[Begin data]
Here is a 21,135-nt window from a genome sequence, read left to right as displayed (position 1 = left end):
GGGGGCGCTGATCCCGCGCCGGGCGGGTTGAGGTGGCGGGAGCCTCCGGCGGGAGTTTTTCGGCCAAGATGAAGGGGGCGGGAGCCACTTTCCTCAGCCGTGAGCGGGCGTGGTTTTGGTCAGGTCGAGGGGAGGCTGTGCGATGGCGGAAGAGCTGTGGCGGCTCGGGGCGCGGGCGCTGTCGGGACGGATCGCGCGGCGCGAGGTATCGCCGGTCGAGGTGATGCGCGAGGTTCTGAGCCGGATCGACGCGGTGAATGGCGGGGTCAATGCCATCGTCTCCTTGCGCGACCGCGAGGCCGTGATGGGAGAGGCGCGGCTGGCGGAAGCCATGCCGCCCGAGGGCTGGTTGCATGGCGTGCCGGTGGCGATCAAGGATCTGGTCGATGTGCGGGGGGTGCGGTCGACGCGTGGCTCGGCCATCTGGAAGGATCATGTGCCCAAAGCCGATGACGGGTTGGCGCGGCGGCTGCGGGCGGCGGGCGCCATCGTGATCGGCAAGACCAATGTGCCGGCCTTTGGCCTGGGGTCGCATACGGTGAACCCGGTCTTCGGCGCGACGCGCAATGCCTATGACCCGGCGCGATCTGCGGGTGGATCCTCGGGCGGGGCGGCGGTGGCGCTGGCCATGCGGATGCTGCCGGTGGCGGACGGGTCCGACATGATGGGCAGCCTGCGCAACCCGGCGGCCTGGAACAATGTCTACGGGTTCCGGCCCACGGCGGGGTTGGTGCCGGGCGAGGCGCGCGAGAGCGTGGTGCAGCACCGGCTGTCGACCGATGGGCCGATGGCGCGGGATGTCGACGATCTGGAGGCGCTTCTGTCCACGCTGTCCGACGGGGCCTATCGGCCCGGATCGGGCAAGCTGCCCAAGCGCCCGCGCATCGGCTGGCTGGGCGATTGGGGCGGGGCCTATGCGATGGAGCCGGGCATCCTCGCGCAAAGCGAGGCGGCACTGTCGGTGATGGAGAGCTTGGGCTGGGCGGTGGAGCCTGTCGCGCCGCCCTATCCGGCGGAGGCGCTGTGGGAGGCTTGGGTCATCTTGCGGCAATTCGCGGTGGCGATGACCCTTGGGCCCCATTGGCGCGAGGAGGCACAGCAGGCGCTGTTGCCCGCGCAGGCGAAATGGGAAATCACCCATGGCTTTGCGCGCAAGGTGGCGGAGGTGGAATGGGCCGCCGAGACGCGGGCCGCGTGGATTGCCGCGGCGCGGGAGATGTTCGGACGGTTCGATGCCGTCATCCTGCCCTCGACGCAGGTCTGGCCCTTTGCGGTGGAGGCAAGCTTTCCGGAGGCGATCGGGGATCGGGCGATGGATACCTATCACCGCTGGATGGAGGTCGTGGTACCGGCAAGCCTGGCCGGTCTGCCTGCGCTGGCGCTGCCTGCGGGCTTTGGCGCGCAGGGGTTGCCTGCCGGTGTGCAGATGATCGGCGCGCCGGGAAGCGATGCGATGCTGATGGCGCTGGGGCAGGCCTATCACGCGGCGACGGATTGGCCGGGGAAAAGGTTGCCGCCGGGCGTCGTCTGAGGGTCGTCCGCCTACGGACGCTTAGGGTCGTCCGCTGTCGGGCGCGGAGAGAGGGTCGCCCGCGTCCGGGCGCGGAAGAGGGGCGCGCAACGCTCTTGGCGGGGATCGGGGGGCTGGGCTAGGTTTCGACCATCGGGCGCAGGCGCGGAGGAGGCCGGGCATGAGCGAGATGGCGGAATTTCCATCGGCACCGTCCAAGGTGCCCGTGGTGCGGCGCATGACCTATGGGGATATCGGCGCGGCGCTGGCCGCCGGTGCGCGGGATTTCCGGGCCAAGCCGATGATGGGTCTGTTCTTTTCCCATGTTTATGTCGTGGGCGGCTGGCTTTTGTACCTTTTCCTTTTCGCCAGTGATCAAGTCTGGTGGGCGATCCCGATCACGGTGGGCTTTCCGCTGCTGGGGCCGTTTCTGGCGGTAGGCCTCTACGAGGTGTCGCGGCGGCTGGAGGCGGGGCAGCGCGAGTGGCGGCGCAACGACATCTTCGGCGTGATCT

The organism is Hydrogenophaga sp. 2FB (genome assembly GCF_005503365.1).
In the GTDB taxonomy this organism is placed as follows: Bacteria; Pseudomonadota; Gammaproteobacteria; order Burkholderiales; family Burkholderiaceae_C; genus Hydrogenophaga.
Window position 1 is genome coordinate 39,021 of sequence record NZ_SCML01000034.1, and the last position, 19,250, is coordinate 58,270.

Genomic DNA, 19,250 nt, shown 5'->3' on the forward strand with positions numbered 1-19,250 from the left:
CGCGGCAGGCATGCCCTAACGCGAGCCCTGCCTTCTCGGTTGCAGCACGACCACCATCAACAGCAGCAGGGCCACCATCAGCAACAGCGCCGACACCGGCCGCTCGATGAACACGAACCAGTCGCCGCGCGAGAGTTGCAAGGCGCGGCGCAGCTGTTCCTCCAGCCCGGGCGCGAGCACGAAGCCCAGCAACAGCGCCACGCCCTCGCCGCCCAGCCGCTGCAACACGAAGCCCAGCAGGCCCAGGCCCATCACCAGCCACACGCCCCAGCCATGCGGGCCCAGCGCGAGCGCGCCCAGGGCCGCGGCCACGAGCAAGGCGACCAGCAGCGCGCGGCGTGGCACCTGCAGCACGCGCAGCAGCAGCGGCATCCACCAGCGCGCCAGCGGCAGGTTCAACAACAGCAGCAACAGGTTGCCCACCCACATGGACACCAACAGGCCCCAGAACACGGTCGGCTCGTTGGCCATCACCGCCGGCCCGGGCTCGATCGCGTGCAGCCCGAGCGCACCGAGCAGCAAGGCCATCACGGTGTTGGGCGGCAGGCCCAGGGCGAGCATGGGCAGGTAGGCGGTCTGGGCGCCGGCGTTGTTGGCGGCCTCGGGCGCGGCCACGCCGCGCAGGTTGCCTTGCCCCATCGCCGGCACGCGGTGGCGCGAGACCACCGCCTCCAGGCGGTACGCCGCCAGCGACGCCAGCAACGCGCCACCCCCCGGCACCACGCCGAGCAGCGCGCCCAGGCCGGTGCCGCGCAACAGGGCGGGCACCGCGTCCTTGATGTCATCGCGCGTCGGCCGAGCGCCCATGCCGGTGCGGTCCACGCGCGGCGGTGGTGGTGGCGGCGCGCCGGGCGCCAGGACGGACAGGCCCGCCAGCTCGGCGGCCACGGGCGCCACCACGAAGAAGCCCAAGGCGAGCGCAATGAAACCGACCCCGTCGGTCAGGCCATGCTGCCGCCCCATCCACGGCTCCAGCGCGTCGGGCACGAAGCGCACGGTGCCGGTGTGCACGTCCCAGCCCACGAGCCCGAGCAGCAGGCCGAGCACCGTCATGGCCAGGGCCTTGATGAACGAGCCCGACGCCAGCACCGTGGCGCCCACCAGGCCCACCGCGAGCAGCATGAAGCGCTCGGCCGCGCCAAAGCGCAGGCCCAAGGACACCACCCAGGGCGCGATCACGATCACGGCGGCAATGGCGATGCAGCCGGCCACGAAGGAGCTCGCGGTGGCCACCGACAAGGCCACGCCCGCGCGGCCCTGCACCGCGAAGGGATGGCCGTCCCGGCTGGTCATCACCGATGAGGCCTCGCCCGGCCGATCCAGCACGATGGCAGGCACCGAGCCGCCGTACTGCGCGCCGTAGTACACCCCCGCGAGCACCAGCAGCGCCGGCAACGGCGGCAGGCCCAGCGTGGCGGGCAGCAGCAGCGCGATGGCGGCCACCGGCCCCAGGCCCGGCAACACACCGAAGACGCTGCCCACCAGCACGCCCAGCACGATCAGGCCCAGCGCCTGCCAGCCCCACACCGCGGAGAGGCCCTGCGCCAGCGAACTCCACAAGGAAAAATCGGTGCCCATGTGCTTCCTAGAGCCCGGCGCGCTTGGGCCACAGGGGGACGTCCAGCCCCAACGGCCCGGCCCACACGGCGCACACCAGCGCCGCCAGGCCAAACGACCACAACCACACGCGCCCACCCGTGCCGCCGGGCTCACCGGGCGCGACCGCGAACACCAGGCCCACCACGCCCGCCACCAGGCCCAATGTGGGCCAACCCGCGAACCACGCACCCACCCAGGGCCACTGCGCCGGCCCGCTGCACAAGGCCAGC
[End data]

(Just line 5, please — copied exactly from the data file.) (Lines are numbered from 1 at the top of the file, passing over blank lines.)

Window position 1 is genome coordinate 39,021 of sequence record NZ_SCML01000034.1, and the last position, 19,250, is coordinate 58,270.